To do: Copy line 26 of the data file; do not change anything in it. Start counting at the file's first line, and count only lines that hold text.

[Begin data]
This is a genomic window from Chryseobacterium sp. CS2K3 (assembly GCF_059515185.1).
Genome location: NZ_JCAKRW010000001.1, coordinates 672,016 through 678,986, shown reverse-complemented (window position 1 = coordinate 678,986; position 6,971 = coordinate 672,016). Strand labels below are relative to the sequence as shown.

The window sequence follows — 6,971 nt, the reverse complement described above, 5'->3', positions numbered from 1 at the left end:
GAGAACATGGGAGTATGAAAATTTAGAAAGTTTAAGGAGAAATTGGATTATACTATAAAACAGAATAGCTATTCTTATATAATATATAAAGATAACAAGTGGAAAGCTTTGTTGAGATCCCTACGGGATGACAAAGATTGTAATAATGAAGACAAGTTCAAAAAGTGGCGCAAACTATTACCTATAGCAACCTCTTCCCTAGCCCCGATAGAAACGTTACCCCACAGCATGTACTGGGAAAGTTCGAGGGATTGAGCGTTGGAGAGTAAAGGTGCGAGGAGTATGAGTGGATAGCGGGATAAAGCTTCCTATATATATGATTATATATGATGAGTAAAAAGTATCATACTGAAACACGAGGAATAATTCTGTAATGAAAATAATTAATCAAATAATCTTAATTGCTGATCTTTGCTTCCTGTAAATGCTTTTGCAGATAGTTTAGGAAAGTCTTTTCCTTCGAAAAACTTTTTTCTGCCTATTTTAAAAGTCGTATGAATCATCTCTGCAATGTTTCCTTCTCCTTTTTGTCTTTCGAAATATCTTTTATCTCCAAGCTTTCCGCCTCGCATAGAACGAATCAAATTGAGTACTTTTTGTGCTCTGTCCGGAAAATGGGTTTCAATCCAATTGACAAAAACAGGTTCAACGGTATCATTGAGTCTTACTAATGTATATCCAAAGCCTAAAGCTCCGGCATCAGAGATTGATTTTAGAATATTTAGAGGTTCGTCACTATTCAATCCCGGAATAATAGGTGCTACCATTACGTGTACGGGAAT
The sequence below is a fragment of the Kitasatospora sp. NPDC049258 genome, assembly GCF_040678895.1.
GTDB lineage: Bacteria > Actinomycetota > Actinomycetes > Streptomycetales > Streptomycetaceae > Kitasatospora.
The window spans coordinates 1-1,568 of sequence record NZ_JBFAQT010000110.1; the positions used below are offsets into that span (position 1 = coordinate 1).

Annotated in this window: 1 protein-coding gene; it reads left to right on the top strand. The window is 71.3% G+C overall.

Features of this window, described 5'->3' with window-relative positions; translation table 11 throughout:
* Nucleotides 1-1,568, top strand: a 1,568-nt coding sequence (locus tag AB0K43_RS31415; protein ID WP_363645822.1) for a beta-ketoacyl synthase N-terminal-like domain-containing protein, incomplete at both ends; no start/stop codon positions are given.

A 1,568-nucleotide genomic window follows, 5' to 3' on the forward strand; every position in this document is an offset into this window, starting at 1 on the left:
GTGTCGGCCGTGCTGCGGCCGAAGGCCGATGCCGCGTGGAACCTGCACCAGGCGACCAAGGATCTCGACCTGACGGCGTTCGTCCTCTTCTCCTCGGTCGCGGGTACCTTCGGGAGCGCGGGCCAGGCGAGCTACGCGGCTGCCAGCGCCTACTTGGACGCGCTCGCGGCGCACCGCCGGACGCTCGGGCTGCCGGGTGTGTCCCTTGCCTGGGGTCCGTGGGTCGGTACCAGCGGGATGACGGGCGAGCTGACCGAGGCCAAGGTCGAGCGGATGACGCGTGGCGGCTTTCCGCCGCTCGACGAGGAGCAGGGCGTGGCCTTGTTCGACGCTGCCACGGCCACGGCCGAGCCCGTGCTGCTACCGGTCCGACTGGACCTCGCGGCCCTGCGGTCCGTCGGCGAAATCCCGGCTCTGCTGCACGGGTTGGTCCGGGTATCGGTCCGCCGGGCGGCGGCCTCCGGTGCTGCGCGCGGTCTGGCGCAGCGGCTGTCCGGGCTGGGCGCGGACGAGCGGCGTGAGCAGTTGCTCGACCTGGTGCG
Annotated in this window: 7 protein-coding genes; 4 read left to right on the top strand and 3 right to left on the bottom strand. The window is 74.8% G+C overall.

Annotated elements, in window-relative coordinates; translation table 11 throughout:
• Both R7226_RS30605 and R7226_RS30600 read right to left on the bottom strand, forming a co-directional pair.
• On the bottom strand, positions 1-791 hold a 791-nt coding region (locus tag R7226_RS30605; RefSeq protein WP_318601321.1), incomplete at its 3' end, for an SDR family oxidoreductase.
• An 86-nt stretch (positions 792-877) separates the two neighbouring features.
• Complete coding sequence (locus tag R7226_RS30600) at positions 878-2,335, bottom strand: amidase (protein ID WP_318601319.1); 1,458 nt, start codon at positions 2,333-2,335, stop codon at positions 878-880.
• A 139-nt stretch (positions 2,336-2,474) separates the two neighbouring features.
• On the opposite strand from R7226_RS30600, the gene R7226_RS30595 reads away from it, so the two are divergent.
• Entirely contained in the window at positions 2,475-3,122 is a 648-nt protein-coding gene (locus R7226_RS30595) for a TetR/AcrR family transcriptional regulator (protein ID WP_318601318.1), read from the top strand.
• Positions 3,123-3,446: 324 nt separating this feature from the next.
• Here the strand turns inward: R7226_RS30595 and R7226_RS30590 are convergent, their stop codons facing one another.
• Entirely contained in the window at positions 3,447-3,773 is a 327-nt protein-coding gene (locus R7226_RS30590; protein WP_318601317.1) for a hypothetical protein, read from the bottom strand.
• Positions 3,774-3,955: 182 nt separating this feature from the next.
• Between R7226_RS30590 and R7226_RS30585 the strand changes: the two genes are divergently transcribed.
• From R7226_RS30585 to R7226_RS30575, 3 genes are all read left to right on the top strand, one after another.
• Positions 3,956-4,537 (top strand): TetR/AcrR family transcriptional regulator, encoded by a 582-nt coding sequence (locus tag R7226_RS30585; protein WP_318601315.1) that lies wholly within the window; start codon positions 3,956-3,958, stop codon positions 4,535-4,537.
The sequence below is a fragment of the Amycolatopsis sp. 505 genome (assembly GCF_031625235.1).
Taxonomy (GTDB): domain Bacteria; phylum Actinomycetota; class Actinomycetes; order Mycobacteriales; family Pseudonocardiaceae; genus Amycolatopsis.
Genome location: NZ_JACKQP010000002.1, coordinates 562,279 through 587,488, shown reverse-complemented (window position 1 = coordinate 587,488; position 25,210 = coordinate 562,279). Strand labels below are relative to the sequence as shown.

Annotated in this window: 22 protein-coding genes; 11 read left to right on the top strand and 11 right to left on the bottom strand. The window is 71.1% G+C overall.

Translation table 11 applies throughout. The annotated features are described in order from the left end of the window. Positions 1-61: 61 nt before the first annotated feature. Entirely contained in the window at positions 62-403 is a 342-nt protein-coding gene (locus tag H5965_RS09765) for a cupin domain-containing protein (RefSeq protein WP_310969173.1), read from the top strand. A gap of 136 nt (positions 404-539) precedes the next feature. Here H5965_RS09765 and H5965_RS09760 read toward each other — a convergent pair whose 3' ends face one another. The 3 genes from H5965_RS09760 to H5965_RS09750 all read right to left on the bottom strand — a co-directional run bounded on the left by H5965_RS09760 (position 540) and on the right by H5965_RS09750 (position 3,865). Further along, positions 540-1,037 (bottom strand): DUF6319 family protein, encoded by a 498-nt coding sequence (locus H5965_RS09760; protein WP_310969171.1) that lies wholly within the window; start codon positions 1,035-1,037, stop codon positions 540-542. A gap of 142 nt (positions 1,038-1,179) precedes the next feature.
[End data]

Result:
• Between R7226_RS30590 and R7226_RS30585 the strand changes: the two genes are divergently transcribed.